A chandelle is a maximum performance, 180° climbing turn that begins from approximately straight-and-level flight and concludes with the airplane in a wings-level, nose-high attitude just above stall speed. [Figure 9-3] The goal is to gain the most altitude possible for a given bank angle and power setting; however, the standard used to judge the maneuver is not the amount of altitude gained, but by the pilot’s proficiency as it pertains to maximizing climb performance for the power and bank selected, as well as the skill demonstrated.

Figure 9-3. Chandelle.

Figure 9-3. Chandelle. [click image to enlarge]

A chandelle is best described in two specific phases: the first 90° of turn and the second 90° of turn. The first 90° of turn is described as constant bank and changing pitch; and the second 90° as constant pitch and changing bank. During the first 90°, the pilot will set the bank angle, increase power and pitch at a rate so that maximum pitch-up is set at the completion of the first 90°. If the pitch is not correct, the airplane’s airspeed is either above stall speed or the airplane may aerodynamically stall prior to the completion of the maneuver. Starting at the 90° point, the pilot begins a slow and coordinated constant rate rollout so as to have the wings level when the airplane is at the 180° point while maintaining the constant pitch attitude set in the first 90°. If the rate of rollout is too rapid or sluggish, the airplane either does not complete or exceeds the 180° turn as the wings come level to the horizon.


Prior to starting the chandelle, the flaps and landing gear (if retractable) should be in the UP position. The chandelle is initiated by properly clearing the airspace for air traffic and hazards. The maneuver should be entered from straight-and-level flight or a shallow dive at an airspeed recommended by the manufacturer—in most cases this is the airplane’s design maneuvering speed (VA). [Figure 9-3A] After the appropriate entry airspeed has been established, the chandelle is started by smoothly entering a coordinated turn to the desired angle of bank; once the bank angle is established, which is generally 30°, a climbing turn should be started by smoothly applying elevator back pressure at a constant rate while simultaneously increasing engine power to the recommended setting. In airplanes with a fixed-pitch propeller, the throttle should be set so as to not exceed rotations per minute (rpm) limitations; in airplanes with constant-speed propellers, power may be set at the normal cruise or climb setting as appropriate. [Figure 9-3B]

Since the airspeed is constantly decreasing throughout the chandelle, the effects of left turning tendencies, such as P-factor, becomes more apparent. As airspeed decreases, right-rudder pressure is progressively increased to ensure that the airplane remains in coordinated flight. The pilot should maintain coordinated flight by sensing slipping or skidding pressures applied to the controls and by quick glances to the ball in the turn-and-slip or turn coordinator.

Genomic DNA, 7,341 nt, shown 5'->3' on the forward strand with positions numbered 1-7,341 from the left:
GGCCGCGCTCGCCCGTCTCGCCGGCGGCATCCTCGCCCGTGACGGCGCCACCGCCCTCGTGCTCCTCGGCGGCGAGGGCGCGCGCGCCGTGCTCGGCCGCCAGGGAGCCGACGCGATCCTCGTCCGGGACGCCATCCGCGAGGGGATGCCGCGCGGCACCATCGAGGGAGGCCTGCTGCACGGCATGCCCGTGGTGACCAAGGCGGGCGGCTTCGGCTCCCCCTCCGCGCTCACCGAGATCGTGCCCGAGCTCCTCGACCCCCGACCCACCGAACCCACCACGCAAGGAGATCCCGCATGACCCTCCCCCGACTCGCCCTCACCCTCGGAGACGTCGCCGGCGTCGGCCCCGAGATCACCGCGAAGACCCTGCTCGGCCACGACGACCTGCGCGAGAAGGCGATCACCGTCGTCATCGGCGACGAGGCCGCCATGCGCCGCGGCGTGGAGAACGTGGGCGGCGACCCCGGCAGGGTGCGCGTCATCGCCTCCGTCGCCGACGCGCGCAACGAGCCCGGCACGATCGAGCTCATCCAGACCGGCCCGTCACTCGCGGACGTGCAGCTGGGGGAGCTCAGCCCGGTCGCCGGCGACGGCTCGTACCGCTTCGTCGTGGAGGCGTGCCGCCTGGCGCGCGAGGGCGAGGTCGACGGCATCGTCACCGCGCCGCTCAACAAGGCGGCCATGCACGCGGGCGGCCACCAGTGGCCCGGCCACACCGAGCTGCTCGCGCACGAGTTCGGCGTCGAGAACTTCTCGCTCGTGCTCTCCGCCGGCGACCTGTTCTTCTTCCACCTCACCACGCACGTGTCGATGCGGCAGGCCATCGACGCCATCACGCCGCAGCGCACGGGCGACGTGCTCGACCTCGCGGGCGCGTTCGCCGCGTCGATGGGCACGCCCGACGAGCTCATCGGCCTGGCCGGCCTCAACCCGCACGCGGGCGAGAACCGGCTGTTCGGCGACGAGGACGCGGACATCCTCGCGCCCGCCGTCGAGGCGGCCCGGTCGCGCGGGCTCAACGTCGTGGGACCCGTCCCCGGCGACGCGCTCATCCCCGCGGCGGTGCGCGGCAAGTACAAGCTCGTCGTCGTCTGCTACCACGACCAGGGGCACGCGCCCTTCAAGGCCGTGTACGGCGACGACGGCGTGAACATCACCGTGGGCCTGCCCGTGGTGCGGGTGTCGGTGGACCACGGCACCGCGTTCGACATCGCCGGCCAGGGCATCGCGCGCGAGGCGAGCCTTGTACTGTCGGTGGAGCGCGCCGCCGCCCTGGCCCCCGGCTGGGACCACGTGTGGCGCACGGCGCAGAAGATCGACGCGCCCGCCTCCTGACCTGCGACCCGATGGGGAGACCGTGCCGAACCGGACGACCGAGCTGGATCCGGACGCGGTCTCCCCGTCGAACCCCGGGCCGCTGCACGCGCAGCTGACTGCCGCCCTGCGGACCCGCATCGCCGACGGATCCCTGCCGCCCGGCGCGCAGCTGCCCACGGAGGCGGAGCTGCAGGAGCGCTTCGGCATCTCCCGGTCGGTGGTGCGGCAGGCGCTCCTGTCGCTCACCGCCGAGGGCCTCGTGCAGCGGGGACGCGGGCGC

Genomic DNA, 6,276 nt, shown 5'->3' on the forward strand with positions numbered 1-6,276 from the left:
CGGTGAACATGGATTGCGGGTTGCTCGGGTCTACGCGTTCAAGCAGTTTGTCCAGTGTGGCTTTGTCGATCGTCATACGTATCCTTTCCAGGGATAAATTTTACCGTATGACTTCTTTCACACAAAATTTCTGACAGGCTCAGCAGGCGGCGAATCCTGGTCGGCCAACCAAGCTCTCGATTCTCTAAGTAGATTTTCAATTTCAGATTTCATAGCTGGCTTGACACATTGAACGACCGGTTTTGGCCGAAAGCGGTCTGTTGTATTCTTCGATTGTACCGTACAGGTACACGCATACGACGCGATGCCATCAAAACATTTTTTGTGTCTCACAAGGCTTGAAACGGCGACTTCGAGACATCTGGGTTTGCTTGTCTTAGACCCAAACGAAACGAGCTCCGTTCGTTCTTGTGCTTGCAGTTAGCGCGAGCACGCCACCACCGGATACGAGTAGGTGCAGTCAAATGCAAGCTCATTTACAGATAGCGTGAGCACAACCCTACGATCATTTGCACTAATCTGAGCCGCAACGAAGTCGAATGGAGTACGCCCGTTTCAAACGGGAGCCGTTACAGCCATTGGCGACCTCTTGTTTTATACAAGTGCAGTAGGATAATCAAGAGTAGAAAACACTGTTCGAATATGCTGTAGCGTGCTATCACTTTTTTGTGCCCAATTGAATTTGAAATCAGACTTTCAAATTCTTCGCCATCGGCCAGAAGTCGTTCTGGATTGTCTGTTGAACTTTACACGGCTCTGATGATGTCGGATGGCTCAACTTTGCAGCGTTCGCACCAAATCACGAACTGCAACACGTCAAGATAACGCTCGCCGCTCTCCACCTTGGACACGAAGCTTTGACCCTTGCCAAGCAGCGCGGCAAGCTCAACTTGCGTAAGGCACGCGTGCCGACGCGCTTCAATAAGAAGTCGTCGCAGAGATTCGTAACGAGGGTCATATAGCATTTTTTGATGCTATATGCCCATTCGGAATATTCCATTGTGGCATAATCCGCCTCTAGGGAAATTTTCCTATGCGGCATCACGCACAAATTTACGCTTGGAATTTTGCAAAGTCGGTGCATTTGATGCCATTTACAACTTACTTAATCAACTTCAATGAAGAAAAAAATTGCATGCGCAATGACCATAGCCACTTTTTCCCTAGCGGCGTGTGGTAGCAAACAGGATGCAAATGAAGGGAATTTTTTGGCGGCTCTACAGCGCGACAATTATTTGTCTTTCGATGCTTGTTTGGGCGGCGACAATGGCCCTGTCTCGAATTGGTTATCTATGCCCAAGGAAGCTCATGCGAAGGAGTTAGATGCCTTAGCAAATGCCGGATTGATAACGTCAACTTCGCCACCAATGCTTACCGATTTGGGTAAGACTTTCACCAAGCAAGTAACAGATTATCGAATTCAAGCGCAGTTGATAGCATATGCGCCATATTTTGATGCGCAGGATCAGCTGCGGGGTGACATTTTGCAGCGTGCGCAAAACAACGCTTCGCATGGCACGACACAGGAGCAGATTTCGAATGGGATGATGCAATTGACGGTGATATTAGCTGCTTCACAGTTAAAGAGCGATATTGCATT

At the 90° point, the pilot should begin to smoothly roll out of the bank at a constant rate while maintaining the pitch attitude set in the first 90°. While the angle of bank is fixed during the first 90°, recall that as airspeed decreases, the overbanking tendency increases. [Figure 9-3C] As a result, proper use of the ailerons allows the bank to remain at a fixed angle until rollout is begun at the start of the final 90°. As the rollout continues, the vertical component of lift increases; therefore, a slight release of elevator back pressure is required to keep the pitch attitude from increasing.


When the airspeed is slowest, near the completion of the chandelle, right rudder pressure is significant, especially when rolling out from a left chandelle due to left adverse yaw and left turning tendencies, such as P-factor. [Figure 9-3D] When rolling out from a right chandelle, the yawing moment is to the right, which partially cancels some of the left turning tendency’s effect. Depending on the airplane, either very little left rudder or a reduction in right rudder pressure is required during the rollout from a right chandelle. At the completion of 180° of turn, the wings should be leveled to the horizon, the airspeed should be just above stall speed, and the airplane’s pitch high attitude should be held momentarily. [Figure 9-3E] Once demonstrated that the airplane is in controlled flight, the pitch attitude may be reduced and the airplane returned to straight-and-level cruise flight.

Common errors when performing chandelles are:

  • Not clearing the area
  • Initial bank is too shallow resulting in a stall
  • Initial bank is too steep resulting in failure to gain maximum performance
  • Allowing the bank angle to increase after initial establishment
  • Not starting the recovery at the 90° point in the turn
  • Allowing the pitch attitude to increase as the bank is rolled out during the second 90° of turn
  • Leveling the wings prior to the 180° point being reached
  • Pitch attitude is low on recovery resulting in airspeed well above stall speed
  • Application of flight control pressures is not smooth
  • Poor flight control coordination
  • Stalling at any point during the maneuver
  • Execution of a steep turn instead of a climbing maneuver
  • Not scanning for other traffic during the maneuver
  • Performing by reference to the flight instrument rather than visual references

Flight Literacy Recommends

William Kershner's Student Pilot's Flight Manual - A ground school textbook, maneuvers manual, and syllabus, all rolled into one. This manual includes detailed references to maneuvers and procedures, and is fully illustrated with the author’s own drawings. It's a must-have for all student pilots and flight instructors. This manual covers all you need to know for your first flight, presolo, the post-solo maneuvers, cross-country and night flying.